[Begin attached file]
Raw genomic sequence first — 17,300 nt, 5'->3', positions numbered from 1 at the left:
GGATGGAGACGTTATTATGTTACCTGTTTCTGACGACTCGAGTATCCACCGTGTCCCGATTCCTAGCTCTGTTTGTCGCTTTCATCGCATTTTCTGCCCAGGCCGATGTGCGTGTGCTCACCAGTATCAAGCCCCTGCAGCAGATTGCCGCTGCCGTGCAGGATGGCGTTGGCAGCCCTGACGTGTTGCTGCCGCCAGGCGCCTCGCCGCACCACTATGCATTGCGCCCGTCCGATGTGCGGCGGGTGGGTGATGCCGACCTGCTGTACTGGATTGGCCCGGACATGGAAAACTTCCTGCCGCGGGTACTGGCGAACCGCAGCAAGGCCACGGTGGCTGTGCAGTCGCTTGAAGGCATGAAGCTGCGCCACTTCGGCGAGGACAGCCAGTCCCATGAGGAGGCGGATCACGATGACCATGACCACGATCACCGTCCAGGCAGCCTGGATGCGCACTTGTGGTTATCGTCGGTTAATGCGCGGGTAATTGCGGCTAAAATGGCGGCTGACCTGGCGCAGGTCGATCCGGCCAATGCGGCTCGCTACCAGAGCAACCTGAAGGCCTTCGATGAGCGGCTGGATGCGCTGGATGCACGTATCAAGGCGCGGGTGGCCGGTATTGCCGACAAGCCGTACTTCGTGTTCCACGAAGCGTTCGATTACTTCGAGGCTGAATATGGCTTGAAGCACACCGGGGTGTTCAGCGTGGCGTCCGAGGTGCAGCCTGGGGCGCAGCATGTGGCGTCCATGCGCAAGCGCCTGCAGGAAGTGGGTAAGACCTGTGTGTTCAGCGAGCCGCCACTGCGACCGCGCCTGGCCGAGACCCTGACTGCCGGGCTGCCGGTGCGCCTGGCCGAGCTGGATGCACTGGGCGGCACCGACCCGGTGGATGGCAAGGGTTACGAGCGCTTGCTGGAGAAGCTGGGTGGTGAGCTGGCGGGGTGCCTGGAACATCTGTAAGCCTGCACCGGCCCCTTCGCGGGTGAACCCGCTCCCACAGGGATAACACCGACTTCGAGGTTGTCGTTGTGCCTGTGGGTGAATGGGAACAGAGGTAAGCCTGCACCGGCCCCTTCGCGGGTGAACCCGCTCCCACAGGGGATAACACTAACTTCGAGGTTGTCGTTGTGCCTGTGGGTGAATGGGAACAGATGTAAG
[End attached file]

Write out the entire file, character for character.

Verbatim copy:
Raw genomic sequence first — 17,300 nt, 5'->3', positions numbered from 1 at the left:
GGATGGAGACGTTATTATGTTACCTGTTTCTGACGACTCGAGTATCCACCGTGTCCCGATTCCTAGCTCTGTTTGTCGCTTTCATCGCATTTTCTGCCCAGGCCGATGTGCGTGTGCTCACCAGTATCAAGCCCCTGCAGCAGATTGCCGCTGCCGTGCAGGATGGCGTTGGCAGCCCTGACGTGTTGCTGCCGCCAGGCGCCTCGCCGCACCACTATGCATTGCGCCCGTCCGATGTGCGGCGGGTGGGTGATGCCGACCTGCTGTACTGGATTGGCCCGGACATGGAAAACTTCCTGCCGCGGGTACTGGCGAACCGCAGCAAGGCCACGGTGGCTGTGCAGTCGCTTGAAGGCATGAAGCTGCGCCACTTCGGCGAGGACAGCCAGTCCCATGAGGAGGCGGATCACGATGACCATGACCACGATCACCGTCCAGGCAGCCTGGATGCGCACTTGTGGTTATCGTCGGTTAATGCGCGGGTAATTGCGGCTAAAATGGCGGCTGACCTGGCGCAGGTCGATCCGGCCAATGCGGCTCGCTACCAGAGCAACCTGAAGGCCTTCGATGAGCGGCTGGATGCGCTGGATGCACGTATCAAGGCGCGGGTGGCCGGTATTGCCGACAAGCCGTACTTCGTGTTCCACGAAGCGTTCGATTACTTCGAGGCTGAATATGGCTTGAAGCACACCGGGGTGTTCAGCGTGGCGTCCGAGGTGCAGCCTGGGGCGCAGCATGTGGCGTCCATGCGCAAGCGCCTGCAGGAAGTGGGTAAGACCTGTGTGTTCAGCGAGCCGCCACTGCGACCGCGCCTGGCCGAGACCCTGACTGCCGGGCTGCCGGTGCGCCTGGCCGAGCTGGATGCACTGGGCGGCACCGACCCGGTGGATGGCAAGGGTTACGAGCGCTTGCTGGAGAAGCTGGGTGGTGAGCTGGCGGGGTGCCTGGAACATCTGTAAGCCTGCACCGGCCCCTTCGCGGGTGAACCCGCTCCCACAGGGATAACACCGACTTCGAGGTTGTCGTTGTGCCTGTGGGTGAATGGGAACAGAGGTAAGCCTGCACCGGCCCCTTCGCGGGTGAACCCGCTCCCACAGGGGATAACACTAACTTCGAGGTTGTCGTTGTGCCTGTGGGTGAATGGGAACAGATGTAAG